As preparation for writing the script, I went down and met with reps from CHF, and I got a tour of the exhibits they are showing to see if anything would serve as a good basis for a story. There were a lot of cool ideas, but I attached myself quickly to the ideas of both poisoning and electroplating. A mystery started to form in my mind and I made notes and started working on the script. It proved to be slow-going, however, and two days before my draft was going to be due, I did a complete bait and switch on the mystery. Instead of a case of poisoning, it turned into a story about a theft in a museum.
The new script flew along really quickly, and I had the rough draft done in about a day. A few more days of editing and polishing, and then it was ready for our first rehearsal last night. With only one exception, all the actors had worked on the previous live show so we could fall right into a nice rhythm with the rehearsal. There were new jokes to work through and new science to explain, obviously, but it went very smoothly and we finished with time to spare.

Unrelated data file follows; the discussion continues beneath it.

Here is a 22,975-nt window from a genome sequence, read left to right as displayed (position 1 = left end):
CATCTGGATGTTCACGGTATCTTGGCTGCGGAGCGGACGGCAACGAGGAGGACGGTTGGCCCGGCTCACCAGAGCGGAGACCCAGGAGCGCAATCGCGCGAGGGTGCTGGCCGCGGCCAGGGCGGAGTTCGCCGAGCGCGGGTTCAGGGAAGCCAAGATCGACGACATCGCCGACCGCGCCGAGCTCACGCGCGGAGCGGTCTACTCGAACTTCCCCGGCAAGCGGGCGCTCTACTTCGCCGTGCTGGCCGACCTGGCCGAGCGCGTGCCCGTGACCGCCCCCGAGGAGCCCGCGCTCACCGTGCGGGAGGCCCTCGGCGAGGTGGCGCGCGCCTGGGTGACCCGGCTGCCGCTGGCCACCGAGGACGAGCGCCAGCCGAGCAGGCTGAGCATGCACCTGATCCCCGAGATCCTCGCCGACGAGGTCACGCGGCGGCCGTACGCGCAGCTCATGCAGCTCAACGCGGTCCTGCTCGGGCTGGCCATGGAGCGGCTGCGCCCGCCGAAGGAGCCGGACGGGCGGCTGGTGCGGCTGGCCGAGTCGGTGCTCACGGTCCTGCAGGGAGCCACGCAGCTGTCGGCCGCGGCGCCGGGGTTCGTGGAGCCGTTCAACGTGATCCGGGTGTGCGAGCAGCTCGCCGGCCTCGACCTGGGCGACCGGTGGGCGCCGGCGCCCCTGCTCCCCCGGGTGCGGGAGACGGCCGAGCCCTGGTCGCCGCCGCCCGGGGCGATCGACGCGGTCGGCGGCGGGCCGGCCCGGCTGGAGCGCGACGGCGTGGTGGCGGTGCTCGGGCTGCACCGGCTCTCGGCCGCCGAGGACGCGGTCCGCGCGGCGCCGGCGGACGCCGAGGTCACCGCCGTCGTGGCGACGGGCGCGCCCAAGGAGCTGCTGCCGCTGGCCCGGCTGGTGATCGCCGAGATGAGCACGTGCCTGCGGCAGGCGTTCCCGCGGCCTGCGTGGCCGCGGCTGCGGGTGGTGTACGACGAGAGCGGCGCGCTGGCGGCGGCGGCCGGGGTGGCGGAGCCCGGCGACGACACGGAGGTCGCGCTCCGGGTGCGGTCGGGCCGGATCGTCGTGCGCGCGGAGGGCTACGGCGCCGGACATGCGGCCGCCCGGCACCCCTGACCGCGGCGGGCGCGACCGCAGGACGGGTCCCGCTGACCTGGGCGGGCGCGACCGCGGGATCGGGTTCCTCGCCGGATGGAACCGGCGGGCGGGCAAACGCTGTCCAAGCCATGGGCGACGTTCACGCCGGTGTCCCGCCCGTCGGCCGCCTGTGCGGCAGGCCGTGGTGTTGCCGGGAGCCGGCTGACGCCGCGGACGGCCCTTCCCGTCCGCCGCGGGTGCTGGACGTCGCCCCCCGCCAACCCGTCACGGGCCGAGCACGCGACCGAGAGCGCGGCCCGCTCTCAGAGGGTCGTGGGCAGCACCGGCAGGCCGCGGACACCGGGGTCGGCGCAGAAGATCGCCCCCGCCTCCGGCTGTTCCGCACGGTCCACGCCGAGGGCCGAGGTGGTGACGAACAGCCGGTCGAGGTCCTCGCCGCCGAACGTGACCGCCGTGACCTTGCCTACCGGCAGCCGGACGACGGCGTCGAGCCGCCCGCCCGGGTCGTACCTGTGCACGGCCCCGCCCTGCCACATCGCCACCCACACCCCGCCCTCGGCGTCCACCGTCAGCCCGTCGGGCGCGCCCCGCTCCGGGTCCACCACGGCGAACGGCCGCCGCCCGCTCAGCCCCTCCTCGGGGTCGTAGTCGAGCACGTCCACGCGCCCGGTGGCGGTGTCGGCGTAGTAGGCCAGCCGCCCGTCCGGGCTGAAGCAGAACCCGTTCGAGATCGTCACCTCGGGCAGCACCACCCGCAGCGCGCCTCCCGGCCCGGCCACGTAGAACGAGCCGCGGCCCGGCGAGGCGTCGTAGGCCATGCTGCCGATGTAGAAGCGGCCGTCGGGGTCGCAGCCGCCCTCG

I'm always delighted to work with very talented actors because they can really make the words on the page spring to life. Suddenly hearing it aloud, jokes were coming across really well, and they were even finding jokes that I hadn't intended to be jokes. And it was much more than just jokes - the actors found the relationships between characters that were only lightly suggested in the script. I love when that happens, because then I can tailor the script to support and reinforce what the actors bring to the table. That is one of my favorite aspects of writing, and it is even more amazing to be because it was completely unexpected when I started producing my radio series. It has been a natural discovery along the way, and it has been a fantastic one.